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Ila von Hasperg
His sensitive performance as Prince Myshkin in L'IDIOT (1946) had brought international attention, and his performance in THE DEVIL IN THE FLESH (1947) made him a star; with his next two films, LE CHARTREUSE DE PARME (1948) and UNE SI JOLIE PETITE PLAGE (1949), Gerard Philipe's position as the premier leading man of French cinema in the post-war period was assured.
Just as PEPE LE MOKO, QUAI DES BRUMES, LA BETE HUMAINE and LE JOUR SE LEVE had established the Jean Gabin persona in the 1930s (what Andre Bazin had termed "the tragic destiny"), so these four films established the Philipe persona, the sensitive young man overwhelmed by destiny. In UNE SI JOLIE PETITE PLAGE, the small seaside resort out-of-season, with its fog, its desolation, and its ramshackle buildings, is a perfect setting for this story of lost souls seeking connection and (possible) redemption. Madeleine Robinson, as the young woman working at the inn, is Philipe's counterpart: a sullen girl battered by circumstances who nevertheless is touched by the fragility of the young man. The fact that, on a realistic level, Gerard Philipe does not project the hardened facade of a criminal is rather the point: the point of a star persona. In this case, Philipe's projection of an intensely isolated, even alienated, psyche which defined the existential dilemma that was being defined by writers such as Sartre and Camus in the post-war epoch, was really enshrined in this movie.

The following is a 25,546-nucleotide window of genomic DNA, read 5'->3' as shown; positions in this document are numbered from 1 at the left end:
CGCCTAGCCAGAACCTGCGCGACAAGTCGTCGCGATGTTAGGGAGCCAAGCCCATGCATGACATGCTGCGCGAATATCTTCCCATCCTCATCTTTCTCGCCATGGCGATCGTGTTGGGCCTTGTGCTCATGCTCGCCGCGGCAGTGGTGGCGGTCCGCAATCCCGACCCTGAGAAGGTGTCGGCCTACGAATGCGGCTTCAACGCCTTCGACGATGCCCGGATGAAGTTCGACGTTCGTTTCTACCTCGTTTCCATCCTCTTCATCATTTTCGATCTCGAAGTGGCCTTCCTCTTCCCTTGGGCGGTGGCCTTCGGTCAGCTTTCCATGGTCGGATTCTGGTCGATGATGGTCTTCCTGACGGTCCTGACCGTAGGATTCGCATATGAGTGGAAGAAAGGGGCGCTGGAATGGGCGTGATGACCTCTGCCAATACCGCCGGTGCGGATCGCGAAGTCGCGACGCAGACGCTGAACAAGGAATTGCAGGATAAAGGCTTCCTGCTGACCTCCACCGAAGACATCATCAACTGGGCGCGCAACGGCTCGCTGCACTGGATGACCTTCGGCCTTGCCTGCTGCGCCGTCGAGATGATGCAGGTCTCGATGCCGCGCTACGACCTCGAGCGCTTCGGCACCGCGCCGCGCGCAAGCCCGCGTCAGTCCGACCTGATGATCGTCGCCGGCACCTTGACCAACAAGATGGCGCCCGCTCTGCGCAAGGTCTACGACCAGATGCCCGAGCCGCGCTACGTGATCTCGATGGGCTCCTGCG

Philipe would prove to be a more versatile actor than initially assumed; his humor, his athletic vigor, and his exuberance can be seen in movies like FANFAN LA TULIPE and POT-BOUILLE. But UNE SI JOLIE PETITE PLAGE shows Philipe at the apex of his portrayals of tortured youth, a prototype for such stars as Montgomery Clift and James Dean.
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